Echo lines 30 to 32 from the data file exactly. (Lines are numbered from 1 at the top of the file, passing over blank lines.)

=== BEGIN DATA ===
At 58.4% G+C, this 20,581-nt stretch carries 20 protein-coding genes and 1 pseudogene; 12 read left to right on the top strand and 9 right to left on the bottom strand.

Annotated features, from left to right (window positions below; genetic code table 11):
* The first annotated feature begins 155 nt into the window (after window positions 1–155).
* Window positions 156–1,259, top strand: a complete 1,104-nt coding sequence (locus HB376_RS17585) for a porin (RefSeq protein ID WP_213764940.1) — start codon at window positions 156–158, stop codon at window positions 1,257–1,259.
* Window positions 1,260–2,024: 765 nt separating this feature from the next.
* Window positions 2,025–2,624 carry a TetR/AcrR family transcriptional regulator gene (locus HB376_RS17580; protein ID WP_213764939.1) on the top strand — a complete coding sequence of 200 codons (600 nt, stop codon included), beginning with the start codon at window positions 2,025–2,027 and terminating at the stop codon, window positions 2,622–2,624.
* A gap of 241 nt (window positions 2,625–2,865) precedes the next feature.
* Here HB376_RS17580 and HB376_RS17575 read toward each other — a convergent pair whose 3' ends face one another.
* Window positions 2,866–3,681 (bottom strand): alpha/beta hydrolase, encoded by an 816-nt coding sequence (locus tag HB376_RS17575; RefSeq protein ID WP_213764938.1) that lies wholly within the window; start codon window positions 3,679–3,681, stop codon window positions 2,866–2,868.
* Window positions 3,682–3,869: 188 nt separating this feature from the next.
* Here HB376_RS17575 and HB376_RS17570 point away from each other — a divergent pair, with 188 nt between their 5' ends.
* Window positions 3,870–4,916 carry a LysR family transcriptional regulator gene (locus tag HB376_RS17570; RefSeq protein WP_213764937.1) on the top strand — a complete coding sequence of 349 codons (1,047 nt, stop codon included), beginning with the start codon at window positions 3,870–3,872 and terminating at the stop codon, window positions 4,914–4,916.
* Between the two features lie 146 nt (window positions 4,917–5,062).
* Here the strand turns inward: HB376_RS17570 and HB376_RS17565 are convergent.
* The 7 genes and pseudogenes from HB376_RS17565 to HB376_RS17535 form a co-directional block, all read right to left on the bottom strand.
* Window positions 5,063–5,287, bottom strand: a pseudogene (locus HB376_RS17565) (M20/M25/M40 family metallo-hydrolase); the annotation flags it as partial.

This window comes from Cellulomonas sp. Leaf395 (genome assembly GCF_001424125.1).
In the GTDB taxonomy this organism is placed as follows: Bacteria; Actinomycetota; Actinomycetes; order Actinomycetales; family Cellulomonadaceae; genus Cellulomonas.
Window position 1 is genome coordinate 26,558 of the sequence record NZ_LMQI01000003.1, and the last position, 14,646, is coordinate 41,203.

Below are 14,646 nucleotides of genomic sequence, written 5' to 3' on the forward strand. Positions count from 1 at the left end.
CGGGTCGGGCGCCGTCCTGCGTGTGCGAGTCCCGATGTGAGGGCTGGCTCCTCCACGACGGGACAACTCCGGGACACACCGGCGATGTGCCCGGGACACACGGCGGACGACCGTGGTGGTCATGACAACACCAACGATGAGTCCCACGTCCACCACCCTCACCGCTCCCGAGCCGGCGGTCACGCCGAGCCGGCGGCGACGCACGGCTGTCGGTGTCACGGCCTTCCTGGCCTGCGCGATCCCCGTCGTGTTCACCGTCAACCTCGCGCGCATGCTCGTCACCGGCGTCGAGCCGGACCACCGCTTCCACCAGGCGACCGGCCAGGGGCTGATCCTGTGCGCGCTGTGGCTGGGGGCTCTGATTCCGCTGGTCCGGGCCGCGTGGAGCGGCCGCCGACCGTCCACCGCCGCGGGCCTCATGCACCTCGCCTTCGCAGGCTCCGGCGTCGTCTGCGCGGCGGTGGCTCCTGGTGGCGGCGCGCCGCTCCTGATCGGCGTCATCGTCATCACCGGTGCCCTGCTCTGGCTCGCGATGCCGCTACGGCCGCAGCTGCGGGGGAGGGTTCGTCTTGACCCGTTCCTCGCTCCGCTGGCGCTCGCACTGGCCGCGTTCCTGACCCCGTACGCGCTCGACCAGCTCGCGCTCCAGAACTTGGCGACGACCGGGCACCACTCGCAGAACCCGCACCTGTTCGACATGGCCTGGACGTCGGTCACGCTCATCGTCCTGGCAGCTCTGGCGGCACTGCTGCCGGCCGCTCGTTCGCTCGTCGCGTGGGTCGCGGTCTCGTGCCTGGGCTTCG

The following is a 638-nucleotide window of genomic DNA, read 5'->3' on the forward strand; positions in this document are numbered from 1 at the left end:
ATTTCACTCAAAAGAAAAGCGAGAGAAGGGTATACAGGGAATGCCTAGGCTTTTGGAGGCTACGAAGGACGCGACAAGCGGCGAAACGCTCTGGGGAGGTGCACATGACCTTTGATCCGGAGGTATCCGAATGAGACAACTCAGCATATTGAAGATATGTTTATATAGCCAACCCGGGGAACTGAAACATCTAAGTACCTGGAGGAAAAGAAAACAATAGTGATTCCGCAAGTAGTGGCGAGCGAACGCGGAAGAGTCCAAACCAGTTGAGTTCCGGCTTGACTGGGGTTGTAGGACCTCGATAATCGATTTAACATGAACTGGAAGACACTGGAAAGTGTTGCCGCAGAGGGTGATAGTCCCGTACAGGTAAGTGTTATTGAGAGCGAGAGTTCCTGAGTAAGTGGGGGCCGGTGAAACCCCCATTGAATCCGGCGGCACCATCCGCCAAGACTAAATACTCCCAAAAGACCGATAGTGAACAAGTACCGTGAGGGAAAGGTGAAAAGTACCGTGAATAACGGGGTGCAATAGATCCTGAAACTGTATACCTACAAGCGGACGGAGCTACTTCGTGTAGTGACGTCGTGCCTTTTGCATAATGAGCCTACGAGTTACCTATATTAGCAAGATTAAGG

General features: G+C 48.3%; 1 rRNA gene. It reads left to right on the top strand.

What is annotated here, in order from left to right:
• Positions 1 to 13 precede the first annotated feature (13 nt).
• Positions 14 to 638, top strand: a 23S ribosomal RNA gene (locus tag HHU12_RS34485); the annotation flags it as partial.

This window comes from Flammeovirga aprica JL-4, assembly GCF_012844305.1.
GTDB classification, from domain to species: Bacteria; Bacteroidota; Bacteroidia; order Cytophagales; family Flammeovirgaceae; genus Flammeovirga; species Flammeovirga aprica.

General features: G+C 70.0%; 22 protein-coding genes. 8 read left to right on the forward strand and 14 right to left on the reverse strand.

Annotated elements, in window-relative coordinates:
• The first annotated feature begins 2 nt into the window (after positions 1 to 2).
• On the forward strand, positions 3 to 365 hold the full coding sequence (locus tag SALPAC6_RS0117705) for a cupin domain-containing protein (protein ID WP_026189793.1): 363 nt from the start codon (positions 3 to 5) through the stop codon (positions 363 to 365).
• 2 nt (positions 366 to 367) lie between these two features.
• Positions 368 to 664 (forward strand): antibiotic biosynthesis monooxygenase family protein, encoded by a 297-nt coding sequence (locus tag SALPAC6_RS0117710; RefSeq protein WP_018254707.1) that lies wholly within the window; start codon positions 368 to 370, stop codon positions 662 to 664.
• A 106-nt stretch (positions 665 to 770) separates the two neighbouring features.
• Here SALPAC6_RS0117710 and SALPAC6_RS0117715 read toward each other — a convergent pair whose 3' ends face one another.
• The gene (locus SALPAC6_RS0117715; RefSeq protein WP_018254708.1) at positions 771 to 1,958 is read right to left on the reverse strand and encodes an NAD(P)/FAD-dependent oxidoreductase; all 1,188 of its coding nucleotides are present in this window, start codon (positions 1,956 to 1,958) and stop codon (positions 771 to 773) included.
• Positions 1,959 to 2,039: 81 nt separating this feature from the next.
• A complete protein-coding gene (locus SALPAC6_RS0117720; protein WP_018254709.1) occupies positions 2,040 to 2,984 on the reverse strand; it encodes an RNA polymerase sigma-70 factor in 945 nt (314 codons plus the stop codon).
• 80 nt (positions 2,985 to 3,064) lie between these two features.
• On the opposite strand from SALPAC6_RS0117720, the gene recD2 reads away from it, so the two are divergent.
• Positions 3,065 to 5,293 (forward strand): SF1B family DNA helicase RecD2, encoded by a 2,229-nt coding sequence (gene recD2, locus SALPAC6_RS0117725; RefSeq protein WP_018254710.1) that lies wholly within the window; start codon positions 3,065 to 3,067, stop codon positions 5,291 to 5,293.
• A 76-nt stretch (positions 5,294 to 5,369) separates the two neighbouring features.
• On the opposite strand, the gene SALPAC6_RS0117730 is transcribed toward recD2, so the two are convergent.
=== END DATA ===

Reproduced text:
General features: G+C 70.0%; 22 protein-coding genes. 8 read left to right on the forward strand and 14 right to left on the reverse strand.

Annotated elements, in window-relative coordinates:
• The first annotated feature begins 2 nt into the window (after positions 1 to 2).